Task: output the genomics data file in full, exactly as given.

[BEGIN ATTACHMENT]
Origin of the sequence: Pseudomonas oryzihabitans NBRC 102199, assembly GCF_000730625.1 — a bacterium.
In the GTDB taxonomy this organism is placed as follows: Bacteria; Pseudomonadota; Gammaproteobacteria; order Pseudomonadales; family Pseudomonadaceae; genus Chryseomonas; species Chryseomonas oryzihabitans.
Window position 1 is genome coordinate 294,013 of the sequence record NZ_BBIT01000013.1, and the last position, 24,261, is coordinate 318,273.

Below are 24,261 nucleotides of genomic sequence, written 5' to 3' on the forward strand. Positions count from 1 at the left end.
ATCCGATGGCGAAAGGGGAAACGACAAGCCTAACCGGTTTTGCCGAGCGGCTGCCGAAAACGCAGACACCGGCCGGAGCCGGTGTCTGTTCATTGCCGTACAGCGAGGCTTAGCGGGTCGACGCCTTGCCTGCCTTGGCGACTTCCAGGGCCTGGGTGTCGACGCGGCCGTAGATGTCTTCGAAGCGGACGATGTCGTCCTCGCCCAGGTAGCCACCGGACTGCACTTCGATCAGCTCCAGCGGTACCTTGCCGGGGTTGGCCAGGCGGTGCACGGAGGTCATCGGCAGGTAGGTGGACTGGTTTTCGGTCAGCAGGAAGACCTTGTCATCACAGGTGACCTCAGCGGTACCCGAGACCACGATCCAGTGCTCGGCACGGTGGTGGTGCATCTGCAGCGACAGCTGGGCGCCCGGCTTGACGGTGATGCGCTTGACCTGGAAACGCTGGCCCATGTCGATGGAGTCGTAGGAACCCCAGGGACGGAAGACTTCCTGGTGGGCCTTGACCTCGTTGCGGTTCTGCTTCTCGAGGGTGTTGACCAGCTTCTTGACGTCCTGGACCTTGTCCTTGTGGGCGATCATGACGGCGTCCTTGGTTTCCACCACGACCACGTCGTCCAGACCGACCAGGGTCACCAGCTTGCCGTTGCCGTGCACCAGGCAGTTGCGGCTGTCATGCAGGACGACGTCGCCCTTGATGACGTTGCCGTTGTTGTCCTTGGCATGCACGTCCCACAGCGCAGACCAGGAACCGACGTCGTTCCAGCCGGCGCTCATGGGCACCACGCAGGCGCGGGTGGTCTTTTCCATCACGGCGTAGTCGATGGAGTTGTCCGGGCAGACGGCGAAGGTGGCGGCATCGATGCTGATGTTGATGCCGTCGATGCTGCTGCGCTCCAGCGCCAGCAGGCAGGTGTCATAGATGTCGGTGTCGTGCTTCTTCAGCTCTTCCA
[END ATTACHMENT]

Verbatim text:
Origin of the sequence: Pseudomonas oryzihabitans NBRC 102199, assembly GCF_000730625.1 — a bacterium.
In the GTDB taxonomy this organism is placed as follows: Bacteria; Pseudomonadota; Gammaproteobacteria; order Pseudomonadales; family Pseudomonadaceae; genus Chryseomonas; species Chryseomonas oryzihabitans.
Window position 1 is genome coordinate 294,013 of the sequence record NZ_BBIT01000013.1, and the last position, 24,261, is coordinate 318,273.

Below are 24,261 nucleotides of genomic sequence, written 5' to 3' on the forward strand. Positions count from 1 at the left end.
ATCCGATGGCGAAAGGGGAAACGACAAGCCTAACCGGTTTTGCCGAGCGGCTGCCGAAAACGCAGACACCGGCCGGAGCCGGTGTCTGTTCATTGCCGTACAGCGAGGCTTAGCGGGTCGACGCCTTGCCTGCCTTGGCGACTTCCAGGGCCTGGGTGTCGACGCGGCCGTAGATGTCTTCGAAGCGGACGATGTCGTCCTCGCCCAGGTAGCCACCGGACTGCACTTCGATCAGCTCCAGCGGTACCTTGCCGGGGTTGGCCAGGCGGTGCACGGAGGTCATCGGCAGGTAGGTGGACTGGTTTTCGGTCAGCAGGAAGACCTTGTCATCACAGGTGACCTCAGCGGTACCCGAGACCACGATCCAGTGCTCGGCACGGTGGTGGTGCATCTGCAGCGACAGCTGGGCGCCCGGCTTGACGGTGATGCGCTTGACCTGGAAACGCTGGCCCATGTCGATGGAGTCGTAGGAACCCCAGGGACGGAAGACTTCCTGGTGGGCCTTGACCTCGTTGCGGTTCTGCTTCTCGAGGGTGTTGACCAGCTTCTTGACGTCCTGGACCTTGTCCTTGTGGGCGATCATGACGGCGTCCTTGGTTTCCACCACGACCACGTCGTCCAGACCGACCAGGGTCACCAGCTTGCCGTTGCCGTGCACCAGGCAGTTGCGGCTGTCATGCAGGACGACGTCGCCCTTGATGACGTTGCCGTTGTTGTCCTTGGCATGCACGTCCCACAGCGCAGACCAGGAACCGACGTCGTTCCAGCCGGCGCTCATGGGCACCACGCAGGCGCGGGTGGTCTTTTCCATCACGGCGTAGTCGATGGAGTTGTCCGGGCAGACGGCGAAGGTGGCGGCATCGATGCTGATGTTGATGCCGTCGATGCTGCTGCGCTCCAGCGCCAGCAGGCAGGTGTCATAGATGTCGGTGTCGTGCTTCTTCAGCTCTTCCA